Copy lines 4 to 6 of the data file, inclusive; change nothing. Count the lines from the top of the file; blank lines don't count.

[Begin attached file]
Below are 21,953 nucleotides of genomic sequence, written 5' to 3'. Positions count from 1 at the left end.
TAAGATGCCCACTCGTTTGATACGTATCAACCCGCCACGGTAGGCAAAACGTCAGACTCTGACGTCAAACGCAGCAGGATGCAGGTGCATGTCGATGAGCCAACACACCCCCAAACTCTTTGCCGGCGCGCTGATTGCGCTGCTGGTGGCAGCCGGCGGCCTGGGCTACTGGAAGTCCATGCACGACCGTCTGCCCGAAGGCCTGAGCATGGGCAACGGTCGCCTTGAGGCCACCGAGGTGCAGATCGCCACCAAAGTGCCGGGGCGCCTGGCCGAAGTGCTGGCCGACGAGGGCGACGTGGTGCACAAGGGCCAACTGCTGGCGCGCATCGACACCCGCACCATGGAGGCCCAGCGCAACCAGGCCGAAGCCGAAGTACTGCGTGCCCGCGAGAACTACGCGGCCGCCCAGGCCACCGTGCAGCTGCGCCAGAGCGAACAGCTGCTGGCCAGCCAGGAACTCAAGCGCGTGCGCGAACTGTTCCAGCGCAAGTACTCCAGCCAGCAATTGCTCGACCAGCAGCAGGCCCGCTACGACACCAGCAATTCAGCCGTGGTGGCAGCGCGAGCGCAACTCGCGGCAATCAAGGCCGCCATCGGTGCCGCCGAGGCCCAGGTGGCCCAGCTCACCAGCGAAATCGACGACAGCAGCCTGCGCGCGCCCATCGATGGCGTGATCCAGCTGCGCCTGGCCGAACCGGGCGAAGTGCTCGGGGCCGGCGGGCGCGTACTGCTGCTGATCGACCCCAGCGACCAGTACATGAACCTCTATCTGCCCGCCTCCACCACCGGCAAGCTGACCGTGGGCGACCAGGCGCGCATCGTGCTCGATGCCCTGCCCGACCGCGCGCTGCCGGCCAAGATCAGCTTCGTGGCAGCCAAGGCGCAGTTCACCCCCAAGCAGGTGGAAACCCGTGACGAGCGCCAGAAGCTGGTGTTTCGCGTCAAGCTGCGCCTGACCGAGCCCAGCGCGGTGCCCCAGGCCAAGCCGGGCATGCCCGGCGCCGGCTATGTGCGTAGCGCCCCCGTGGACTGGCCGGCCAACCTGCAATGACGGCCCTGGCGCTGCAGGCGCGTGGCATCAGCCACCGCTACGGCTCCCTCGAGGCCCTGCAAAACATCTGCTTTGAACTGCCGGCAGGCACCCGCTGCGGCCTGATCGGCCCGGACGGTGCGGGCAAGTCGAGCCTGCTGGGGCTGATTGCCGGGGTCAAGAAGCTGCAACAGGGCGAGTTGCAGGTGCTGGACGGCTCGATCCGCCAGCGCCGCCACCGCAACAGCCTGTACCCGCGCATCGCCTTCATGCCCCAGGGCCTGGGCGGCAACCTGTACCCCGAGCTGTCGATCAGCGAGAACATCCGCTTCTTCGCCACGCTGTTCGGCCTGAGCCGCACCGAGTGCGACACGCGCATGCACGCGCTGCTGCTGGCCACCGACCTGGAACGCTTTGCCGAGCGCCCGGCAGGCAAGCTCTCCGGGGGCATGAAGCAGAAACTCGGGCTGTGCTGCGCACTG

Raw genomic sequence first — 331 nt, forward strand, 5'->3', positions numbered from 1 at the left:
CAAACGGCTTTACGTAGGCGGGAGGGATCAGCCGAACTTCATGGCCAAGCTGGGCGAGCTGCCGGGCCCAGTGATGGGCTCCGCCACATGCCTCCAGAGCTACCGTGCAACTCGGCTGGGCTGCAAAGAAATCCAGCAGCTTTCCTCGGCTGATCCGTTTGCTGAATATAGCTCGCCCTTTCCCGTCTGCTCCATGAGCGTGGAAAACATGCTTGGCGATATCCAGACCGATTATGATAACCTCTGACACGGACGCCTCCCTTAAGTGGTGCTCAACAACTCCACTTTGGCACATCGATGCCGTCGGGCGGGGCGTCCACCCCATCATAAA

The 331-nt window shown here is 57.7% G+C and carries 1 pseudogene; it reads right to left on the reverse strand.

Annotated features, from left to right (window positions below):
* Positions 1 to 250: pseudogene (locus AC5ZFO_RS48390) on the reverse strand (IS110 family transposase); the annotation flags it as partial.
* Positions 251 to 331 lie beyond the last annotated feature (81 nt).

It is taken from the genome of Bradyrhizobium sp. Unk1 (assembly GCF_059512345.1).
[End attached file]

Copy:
CAAACGGCTTTACGTAGGCGGGAGGGATCAGCCGAACTTCATGGCCAAGCTGGGCGAGCTGCCGGGCCCAGTGATGGGCTCCGCCACATGCCTCCAGAGCTACCGTGCAACTCGGCTGGGCTGCAAAGAAATCCAGCAGCTTTCCTCGGCTGATCCGTTTGCTGAATATAGCTCGCCCTTTCCCGTCTGCTCCATGAGCGTGGAAAACATGCTTGGCGATATCCAGACCGATTATGATAACCTCTGACACGGACGCCTCCCTTAAGTGGTGCTCAACAACTCCACTTTGGCACATCGATGCCGTCGGGCGGGGCGTCCACCCCATCATAAA

The 331-nt window shown here is 57.7% G+C and carries 1 pseudogene; it reads right to left on the reverse strand.

Annotated features, from left to right (window positions below):